Perfect Fellowship

by Emily Ralph

“We didn’t grow up hearing about this,” one of the bishop’s staff members told me.

Some of the leaders gathered at the Southeast Pennsylvania Synod of the Evangelical Lutheran Church in America’s assembly had heard about the reconciliation process, but for others, this was a brand new story.  “In the 16th century, the early Lutheran reformers, furious that the so-called Anabaptists did not share the same theology of baptism, used their influence and power to persecute Mennonite Christians,” Lutheran Bishop Claire Burkat said.  Her words were greeted with an audible response and she nodded her acknowledgement at the horror.  “Not just harass,” she added, “but torture and murder those with whom they disagreed theologically.”

The familiar platform at Franconia Mennonite Meetinghouse was covered by the symbols of the Lutheran faith: the bread and the cup on the altar, the staff and the cross, the large bowl of incense, and candles, lots of candles.  The room was packed with people of all shapes and sizes, men and women, white-haired clergy in collars and trendy young adults.

Pastor Charlie Ness and Bishop Claire Burkat share tears and exchange symbols of reconciliation. Photo by Emily Ralph.

Bishop Burkat was emotional as she offered Pastor Charlie Ness from Perkiomenville Mennonite Church an apology on behalf of her Synod.  And as Pastor Ness accepted and extended forgiveness, he too choked up with the power of this moment.  Twice, the congregation spontaneously rose to their feet to join in with applause.  This action was not just one of denominational leadership—the Lutheran laypeople wanted to participate in the healing as well.

And as I stood there, frantically snapping pictures of their smiles and tears, I felt loved.  Truly and completely loved.

Growing up, I was aware of my heritage.  I was proud of my ancestors who stood firm in the face of persecution and terror.  I ached to have the same strength, the same passion.  I struggled to respect Martin Luther as a hero of the faith when in my eyes he was tarnished by the persecution he endorsed.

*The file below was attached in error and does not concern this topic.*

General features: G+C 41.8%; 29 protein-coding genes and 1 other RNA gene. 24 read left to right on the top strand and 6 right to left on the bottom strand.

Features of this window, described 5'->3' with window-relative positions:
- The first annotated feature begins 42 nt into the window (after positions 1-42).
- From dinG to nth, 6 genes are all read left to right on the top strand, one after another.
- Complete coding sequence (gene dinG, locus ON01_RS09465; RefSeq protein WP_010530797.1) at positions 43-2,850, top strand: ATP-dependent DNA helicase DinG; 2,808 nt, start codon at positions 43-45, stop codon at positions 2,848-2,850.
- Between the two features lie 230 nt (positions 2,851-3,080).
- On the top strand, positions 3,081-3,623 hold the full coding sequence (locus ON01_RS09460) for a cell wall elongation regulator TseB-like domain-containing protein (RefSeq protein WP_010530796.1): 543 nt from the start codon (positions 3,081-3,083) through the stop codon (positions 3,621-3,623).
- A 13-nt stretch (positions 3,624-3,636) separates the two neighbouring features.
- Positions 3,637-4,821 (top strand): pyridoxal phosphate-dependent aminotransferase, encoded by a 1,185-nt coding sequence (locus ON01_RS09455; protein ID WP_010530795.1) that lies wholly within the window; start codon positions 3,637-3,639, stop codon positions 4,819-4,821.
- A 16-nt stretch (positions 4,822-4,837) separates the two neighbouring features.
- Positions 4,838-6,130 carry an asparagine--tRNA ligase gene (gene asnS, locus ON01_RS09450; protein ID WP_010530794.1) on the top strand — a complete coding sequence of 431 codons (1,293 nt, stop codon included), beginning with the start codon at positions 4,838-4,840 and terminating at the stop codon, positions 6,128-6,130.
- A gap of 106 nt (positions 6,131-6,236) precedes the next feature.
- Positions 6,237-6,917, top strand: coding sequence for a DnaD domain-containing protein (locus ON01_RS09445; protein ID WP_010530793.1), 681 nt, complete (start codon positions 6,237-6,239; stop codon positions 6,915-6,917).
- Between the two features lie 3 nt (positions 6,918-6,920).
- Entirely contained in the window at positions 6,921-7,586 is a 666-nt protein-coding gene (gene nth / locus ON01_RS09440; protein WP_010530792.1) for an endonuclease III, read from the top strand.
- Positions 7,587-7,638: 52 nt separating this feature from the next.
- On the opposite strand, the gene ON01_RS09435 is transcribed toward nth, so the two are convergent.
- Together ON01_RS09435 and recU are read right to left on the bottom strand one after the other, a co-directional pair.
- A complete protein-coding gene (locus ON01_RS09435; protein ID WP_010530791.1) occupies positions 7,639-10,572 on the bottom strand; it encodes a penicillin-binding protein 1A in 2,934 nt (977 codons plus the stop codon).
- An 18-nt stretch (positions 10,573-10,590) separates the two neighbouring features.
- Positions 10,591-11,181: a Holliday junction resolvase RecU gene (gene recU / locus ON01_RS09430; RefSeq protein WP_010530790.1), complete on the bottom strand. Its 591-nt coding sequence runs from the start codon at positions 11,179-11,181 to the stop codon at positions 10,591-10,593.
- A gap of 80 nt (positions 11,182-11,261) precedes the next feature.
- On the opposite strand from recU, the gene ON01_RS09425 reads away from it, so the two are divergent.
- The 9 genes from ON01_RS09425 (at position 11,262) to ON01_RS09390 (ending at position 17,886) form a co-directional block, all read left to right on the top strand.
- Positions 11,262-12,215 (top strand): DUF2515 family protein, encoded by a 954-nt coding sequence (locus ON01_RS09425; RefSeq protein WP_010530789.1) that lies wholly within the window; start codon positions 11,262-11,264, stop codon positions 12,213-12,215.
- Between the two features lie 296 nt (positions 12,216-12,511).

I knew the story and I knew it well.  And here I was, surrounded by brothers and sisters in Christ some of whom had only discovered this story in the last decade.  Their hearts were broken as they came to grips with an ugly chapter of their history.  And they were reaching out to us for restoration.

As Mennonites, we’ve always identified ourselves as the martyrs.  Our peoplehood is wrapped up in being the oppressed, the rejected.  But as I experienced the grace of these lovely people, saw the seats of honor they gave to our pastors, their submission as we worked on crafting common language, I realized that, for the first time in nearly five hundred years, we were respected, accepted, and loved.  Truly and completely loved.

There is disequilibrium in this place.  How do we function here?  If forgiveness means releasing others from their experience of guilt, if it means no longer lingering in the pain of the past, then how can we forge a new identity that still honors the sacrifices of our ancestors while recognizing that we are no longer rejected, but loved?

This is the task of God’s people, said Bishop Burkat.  “In Christ, God was reconciling the world to himself, not counting their trespasses against them, and entrusting the message of reconciliation to us (2 Corinthians 5). . . it means [reconciling] those who are at odds with each other, to return to a state of harmony, and receive a former enemy into good favor.”

That morning, we were surrounded by a great cloud of witnesses, both Lutheran and Mennonite, who, in the presence of Jesus, have found that Christ’s blood brings about complete reconciliation.  As they worship God together, these former enemies—saints—of long ago are no longer broken by doctrinal or political differences; they are, even now, in perfect fellowship with the Father . . . and with one another.  What they have experienced for five hundred years, we now realize on earth.

We are no longer persecuted; we are called to defend the oppressed.  We are no longer rejected; we are called to love the forsaken.  “Praise be to the God and Father of our Lord Jesus Christ, the Father of compassion and the God of all comfort, who comforts us in all our troubles, so that we can comfort those in any trouble with the comfort we ourselves receive from God.” (2 Corinthians 1:3-5 NIV)  May we become a people who extend our healing to the world!

Read more.